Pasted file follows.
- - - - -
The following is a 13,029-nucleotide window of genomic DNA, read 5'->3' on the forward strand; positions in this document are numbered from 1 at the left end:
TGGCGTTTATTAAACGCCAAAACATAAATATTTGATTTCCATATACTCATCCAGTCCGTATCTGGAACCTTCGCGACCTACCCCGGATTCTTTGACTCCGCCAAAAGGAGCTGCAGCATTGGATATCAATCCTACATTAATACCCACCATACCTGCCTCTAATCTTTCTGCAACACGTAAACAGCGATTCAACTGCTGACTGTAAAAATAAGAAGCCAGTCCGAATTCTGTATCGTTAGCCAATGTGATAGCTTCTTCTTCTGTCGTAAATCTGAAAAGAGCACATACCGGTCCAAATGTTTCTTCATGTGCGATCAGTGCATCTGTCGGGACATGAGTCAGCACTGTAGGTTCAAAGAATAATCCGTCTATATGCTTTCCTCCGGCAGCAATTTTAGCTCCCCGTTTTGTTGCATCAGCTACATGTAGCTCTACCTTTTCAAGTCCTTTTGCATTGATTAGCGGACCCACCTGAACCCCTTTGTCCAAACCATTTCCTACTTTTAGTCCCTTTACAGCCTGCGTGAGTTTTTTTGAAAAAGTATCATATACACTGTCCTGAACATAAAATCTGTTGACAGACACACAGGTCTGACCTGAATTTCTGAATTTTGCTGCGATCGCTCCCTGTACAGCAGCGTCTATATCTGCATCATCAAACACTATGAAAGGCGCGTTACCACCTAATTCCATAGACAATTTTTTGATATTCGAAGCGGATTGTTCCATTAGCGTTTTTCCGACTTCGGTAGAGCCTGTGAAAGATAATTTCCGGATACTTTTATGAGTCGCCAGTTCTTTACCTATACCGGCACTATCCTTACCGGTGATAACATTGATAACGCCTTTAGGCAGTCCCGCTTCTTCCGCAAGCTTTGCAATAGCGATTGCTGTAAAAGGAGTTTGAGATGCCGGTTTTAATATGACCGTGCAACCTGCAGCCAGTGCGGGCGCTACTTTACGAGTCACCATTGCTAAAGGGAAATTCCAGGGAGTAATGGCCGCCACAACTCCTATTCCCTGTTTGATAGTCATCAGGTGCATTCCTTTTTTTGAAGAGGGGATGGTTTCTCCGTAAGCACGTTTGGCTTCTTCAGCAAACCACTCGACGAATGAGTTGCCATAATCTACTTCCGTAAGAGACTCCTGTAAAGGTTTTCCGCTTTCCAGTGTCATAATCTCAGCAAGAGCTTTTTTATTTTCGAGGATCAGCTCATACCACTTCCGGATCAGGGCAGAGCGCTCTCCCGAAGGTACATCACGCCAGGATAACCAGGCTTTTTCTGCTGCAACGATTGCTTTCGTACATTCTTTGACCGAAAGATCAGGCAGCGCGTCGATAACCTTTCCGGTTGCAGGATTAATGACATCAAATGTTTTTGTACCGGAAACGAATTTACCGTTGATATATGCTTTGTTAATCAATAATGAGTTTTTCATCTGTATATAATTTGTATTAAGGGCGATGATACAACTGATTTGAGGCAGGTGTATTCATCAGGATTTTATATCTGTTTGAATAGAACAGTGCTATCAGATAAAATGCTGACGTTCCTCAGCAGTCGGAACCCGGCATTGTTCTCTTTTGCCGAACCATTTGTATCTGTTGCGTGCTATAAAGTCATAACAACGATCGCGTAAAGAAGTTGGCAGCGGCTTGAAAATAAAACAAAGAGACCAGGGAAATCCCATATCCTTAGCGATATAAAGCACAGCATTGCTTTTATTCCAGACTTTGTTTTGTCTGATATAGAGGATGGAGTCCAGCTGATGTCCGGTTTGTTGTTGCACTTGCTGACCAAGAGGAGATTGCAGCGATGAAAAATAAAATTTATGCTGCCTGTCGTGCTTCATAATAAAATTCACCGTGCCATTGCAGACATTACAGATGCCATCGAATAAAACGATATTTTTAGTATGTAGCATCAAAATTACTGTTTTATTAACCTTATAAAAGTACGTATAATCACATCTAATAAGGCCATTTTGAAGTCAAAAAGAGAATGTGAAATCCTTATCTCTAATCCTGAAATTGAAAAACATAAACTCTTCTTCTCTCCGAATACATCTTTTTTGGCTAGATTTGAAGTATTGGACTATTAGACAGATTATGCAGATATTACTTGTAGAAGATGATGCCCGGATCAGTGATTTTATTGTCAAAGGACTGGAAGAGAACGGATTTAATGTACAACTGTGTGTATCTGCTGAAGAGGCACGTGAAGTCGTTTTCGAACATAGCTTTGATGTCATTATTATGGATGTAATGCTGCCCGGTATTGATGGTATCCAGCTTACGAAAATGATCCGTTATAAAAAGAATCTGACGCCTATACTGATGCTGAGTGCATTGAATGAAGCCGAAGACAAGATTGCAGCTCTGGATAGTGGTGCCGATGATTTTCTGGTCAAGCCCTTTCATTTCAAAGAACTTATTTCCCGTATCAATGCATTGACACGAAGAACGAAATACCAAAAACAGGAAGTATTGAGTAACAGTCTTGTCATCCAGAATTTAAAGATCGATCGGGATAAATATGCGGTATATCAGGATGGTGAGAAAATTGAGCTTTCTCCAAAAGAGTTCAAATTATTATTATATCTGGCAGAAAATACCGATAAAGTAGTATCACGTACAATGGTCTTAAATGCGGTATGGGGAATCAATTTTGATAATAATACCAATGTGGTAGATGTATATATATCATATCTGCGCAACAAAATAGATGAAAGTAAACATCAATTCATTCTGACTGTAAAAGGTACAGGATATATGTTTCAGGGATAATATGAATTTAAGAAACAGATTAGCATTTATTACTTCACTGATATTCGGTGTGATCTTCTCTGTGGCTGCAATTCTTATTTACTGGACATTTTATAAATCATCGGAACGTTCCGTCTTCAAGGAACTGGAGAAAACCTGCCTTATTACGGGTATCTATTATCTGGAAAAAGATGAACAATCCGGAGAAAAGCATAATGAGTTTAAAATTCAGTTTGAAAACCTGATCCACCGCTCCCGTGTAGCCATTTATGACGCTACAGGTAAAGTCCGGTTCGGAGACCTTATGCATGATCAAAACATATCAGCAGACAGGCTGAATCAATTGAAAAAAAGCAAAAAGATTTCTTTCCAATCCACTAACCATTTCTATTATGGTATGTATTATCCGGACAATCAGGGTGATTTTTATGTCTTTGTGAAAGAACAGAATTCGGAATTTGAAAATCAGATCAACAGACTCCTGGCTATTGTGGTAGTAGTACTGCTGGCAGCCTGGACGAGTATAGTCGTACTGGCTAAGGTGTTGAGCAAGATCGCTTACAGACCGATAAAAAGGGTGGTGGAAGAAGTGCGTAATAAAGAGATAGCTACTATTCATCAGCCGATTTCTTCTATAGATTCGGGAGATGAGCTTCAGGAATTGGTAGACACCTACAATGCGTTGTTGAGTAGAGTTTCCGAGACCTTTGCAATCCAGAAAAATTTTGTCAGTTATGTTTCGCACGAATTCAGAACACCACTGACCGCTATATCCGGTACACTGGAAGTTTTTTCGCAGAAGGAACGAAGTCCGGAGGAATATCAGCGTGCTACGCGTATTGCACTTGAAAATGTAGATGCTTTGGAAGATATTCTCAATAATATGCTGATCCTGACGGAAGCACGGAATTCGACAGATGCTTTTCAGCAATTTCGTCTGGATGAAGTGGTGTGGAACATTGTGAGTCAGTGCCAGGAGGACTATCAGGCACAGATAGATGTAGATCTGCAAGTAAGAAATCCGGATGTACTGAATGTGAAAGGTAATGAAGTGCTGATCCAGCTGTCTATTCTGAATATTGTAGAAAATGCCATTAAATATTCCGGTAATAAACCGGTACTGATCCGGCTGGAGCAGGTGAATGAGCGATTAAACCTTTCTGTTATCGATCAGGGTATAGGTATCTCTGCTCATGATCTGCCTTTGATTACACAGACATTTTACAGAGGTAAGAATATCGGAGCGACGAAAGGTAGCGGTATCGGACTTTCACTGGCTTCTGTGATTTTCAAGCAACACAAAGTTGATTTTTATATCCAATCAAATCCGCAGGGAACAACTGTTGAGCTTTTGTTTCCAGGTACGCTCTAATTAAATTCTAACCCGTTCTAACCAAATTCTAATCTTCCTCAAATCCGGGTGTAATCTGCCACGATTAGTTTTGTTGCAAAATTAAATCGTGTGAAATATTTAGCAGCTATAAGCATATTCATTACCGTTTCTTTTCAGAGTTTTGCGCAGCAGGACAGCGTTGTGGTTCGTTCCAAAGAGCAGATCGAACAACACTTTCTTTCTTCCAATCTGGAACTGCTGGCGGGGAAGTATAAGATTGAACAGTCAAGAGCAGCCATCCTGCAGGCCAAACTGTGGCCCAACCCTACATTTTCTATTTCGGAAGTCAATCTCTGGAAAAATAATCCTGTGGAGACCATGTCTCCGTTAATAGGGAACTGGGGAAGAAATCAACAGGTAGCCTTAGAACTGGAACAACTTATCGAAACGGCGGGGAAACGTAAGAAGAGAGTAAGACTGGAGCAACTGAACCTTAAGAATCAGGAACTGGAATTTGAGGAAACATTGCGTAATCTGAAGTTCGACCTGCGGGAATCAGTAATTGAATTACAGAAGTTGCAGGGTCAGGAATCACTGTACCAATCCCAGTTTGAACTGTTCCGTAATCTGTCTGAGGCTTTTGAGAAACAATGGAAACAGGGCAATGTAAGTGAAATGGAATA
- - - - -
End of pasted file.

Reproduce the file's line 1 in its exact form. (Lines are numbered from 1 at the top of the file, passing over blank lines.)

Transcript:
The following is a 13,029-nucleotide window of genomic DNA, read 5'->3' on the forward strand; positions in this document are numbered from 1 at the left end: